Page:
Think about it.

There's been a lot of back-and-forth on the state of the Franklin investigation in the last couple days -- whether it's serious and whether it extends beyond this one individual. But notwithstanding what some are reporting I hear the FBI says the original CBS report had the facts just right.

Covering conventions always puts me in a sort of media bubble -- this one even more since I've been pretty much keeping to myself. But that leaves me with little sense of what the 'buzz' is on the shows and with the major columnists and so forth. And today I realized -- somehow suddenly -- that what had been a congealing sense that the second half of August had been a bad couple weeks for Kerry had turned into a galloping panic that his campaign is in disarray and hope for his candidacy may be close to over.

There are articles about a possible shake-up among high-level staffers, blind quotes from Democratic insiders saying that after a couple more days it may be too late; and I've gotten a slew of emails from readers either asking me if I still think there's hope or ranting that they've had it with Mary Beth Cahill or Stephanie Cutter or someone else.

All I can say is, really, really, shut up and calm down.

Politically, this is one of the worst things about Democrats -- and it has many sources. As a group they seem to have a great tendency toward becoming disheartened, turning on their candidate, doubting his strategy, doubting his advisors, and so forth. Unfortunately, the candidates and advisors have an equal tendency to be open to that kind of fretting. And with the media playing the handmaiden to the synergizing anxiety, the whole thing can become very demoralizing and damaging for campaigns.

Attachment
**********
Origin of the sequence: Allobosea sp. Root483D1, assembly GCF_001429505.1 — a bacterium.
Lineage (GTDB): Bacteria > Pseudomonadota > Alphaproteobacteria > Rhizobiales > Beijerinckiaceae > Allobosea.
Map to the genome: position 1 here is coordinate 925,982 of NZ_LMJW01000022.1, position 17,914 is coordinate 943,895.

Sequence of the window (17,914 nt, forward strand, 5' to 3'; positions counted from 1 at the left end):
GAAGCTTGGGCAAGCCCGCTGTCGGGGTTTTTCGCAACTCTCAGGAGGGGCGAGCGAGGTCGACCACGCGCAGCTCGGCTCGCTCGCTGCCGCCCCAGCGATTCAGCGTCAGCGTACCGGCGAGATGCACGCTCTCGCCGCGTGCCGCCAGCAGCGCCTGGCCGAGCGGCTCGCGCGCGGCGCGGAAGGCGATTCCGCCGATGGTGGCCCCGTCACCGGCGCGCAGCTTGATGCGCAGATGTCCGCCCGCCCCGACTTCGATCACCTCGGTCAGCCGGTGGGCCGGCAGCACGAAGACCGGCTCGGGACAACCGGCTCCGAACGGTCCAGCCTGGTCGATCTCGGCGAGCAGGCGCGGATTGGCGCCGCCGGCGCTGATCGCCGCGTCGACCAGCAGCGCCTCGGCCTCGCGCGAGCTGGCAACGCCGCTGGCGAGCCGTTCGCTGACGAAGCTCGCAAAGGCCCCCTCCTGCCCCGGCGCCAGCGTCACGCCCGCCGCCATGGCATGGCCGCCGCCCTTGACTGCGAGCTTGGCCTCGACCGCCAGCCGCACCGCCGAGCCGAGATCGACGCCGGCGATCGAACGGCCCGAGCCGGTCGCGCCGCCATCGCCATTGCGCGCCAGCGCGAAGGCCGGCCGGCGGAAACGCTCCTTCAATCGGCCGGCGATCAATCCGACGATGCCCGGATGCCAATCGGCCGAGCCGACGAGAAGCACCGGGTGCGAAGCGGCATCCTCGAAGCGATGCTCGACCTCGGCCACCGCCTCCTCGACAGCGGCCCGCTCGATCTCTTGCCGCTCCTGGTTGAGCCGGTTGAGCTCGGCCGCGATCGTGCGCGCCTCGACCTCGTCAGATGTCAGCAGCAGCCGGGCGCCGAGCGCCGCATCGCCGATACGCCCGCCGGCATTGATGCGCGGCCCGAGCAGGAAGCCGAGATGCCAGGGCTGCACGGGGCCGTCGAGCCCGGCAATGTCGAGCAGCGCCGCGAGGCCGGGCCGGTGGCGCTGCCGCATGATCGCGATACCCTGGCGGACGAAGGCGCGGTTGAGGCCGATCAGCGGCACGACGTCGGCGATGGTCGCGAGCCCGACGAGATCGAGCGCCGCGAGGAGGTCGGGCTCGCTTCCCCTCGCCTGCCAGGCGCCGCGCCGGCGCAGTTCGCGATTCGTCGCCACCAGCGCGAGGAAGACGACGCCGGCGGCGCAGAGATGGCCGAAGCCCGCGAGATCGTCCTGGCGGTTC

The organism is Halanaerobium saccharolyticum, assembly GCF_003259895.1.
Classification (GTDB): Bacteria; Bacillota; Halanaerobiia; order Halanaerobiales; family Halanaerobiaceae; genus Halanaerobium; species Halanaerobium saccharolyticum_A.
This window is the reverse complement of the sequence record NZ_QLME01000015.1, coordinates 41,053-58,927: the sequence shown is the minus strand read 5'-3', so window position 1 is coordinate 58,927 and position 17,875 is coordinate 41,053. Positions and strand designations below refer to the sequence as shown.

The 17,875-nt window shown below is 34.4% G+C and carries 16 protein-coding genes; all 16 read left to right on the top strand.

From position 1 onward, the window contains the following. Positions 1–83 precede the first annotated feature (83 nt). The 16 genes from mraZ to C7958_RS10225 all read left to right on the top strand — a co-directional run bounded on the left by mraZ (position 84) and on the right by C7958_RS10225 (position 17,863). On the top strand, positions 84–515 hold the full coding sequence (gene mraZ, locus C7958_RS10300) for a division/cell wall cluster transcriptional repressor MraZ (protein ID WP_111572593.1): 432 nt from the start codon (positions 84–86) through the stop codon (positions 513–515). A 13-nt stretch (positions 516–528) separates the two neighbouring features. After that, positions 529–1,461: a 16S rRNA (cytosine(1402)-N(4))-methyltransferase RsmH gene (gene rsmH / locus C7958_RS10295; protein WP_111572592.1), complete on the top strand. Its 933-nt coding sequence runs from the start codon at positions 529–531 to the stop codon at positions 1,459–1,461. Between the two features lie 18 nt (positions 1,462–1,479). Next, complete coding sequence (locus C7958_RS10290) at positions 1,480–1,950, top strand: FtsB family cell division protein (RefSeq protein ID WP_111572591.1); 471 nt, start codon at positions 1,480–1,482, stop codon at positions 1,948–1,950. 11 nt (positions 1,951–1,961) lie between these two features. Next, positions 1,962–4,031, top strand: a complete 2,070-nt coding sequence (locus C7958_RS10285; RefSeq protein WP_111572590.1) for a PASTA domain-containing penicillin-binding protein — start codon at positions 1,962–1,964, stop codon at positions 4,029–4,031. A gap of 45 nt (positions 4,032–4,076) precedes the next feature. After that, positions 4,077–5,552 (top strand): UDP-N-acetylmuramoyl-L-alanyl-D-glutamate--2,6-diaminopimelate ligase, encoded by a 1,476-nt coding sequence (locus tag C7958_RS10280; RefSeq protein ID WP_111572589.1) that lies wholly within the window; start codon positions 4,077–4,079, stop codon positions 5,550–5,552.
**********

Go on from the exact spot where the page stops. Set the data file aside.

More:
Many folks look back and say Al Gore ran a terrible campaign. Maybe. Maybe not. For me, I look back and see something different. I remember a campaign that was far too sensitive to the spin and CW of the moment and thus capable of being buffeted by the smallest political squall. This, rather than any particular tactic or strategy, has always struck me as its greatest failing.

The Bush 2000 campaign was wholly different. They had many reverses. But there was never any serious question that a Rove or a Hughes would get canned. And if there was, the campaign sent out a clear signal that it would never happen. On many levels they were more disciplined.

That difference made a big difference in consistency of strategy and morale among the troops.

If you're a regular reader of this column, you'll know I've been very critical of the rapid-response from the Kerry campaign (wherever it may have gone to) as well as their seeming disinclination to go on the offensive and stay there.

But the difference between the race today and where it was two, three or four weeks ago is still very small. The difference in the national polls is very slight. The last nine major national polls have ABC (tied), ICR (+3 Kerry), Time (+2 Bush), Fox (+1 Kerry), CNN (+2 Bush), NBC/WSJ (+2 Bush), LAT (+2 Bush), NPR (+4 Kerry), IBD/CSM (tied).

(Those numbers are from the graphic on the front page of Pollingreport.com.)

Let me be clear: Those polls tell me the momentum of the race has clearly moved in the president's direction. And some of the state-by-state numbers (like PA, for instance) show that even more clearly. For all that, though, it is difficult to say that Kerry has lost the race when it's not even clear that he's behind.